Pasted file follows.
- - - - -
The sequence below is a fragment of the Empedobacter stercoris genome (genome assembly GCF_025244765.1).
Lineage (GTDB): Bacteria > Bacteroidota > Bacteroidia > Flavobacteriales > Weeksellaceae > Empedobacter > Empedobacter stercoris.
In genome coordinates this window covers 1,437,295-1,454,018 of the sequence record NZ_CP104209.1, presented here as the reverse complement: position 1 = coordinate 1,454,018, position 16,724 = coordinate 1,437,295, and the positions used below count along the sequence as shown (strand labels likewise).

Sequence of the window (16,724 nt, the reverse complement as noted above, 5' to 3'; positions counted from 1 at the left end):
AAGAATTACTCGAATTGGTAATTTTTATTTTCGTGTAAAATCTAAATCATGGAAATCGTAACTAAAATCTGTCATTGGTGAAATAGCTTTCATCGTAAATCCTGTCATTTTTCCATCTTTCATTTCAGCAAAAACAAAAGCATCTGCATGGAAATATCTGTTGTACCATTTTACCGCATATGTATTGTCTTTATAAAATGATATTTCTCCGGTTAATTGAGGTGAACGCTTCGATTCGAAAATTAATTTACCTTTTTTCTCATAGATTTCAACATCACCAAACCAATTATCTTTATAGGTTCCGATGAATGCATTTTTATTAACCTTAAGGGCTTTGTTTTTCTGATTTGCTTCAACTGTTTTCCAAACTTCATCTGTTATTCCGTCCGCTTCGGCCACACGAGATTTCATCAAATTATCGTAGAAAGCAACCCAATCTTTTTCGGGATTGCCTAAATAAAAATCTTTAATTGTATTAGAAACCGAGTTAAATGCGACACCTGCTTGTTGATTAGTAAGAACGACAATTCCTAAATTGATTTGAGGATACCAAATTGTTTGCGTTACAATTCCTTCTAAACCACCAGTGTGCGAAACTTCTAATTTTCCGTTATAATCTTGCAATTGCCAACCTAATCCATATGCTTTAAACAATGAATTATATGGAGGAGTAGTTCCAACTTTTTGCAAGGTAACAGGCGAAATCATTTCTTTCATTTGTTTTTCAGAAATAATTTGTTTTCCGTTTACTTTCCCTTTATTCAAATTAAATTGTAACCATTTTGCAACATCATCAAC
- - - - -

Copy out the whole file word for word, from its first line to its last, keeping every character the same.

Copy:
The sequence below is a fragment of the Empedobacter stercoris genome (genome assembly GCF_025244765.1).
Lineage (GTDB): Bacteria > Bacteroidota > Bacteroidia > Flavobacteriales > Weeksellaceae > Empedobacter > Empedobacter stercoris.
In genome coordinates this window covers 1,437,295-1,454,018 of the sequence record NZ_CP104209.1, presented here as the reverse complement: position 1 = coordinate 1,454,018, position 16,724 = coordinate 1,437,295, and the positions used below count along the sequence as shown (strand labels likewise).

Sequence of the window (16,724 nt, the reverse complement as noted above, 5' to 3'; positions counted from 1 at the left end):
AAGAATTACTCGAATTGGTAATTTTTATTTTCGTGTAAAATCTAAATCATGGAAATCGTAACTAAAATCTGTCATTGGTGAAATAGCTTTCATCGTAAATCCTGTCATTTTTCCATCTTTCATTTCAGCAAAAACAAAAGCATCTGCATGGAAATATCTGTTGTACCATTTTACCGCATATGTATTGTCTTTATAAAATGATATTTCTCCGGTTAATTGAGGTGAACGCTTCGATTCGAAAATTAATTTACCTTTTTTCTCATAGATTTCAACATCACCAAACCAATTATCTTTATAGGTTCCGATGAATGCATTTTTATTAACCTTAAGGGCTTTGTTTTTCTGATTTGCTTCAACTGTTTTCCAAACTTCATCTGTTATTCCGTCCGCTTCGGCCACACGAGATTTCATCAAATTATCGTAGAAAGCAACCCAATCTTTTTCGGGATTGCCTAAATAAAAATCTTTAATTGTATTAGAAACCGAGTTAAATGCGACACCTGCTTGTTGATTAGTAAGAACGACAATTCCTAAATTGATTTGAGGATACCAAATTGTTTGCGTTACAATTCCTTCTAAACCACCAGTGTGCGAAACTTCTAATTTTCCGTTATAATCTTGCAATTGCCAACCTAATCCATATGCTTTAAACAATGAATTATATGGAGGAGTAGTTCCAACTTTTTGCAAGGTAACAGGCGAAATCATTTCTTTCATTTGTTTTTCAGAAATAATTTGTTTTCCGTTTACTTTCCCTTTATTCAAATTAAATTGTAACCATTTTGCAACATCATCAAC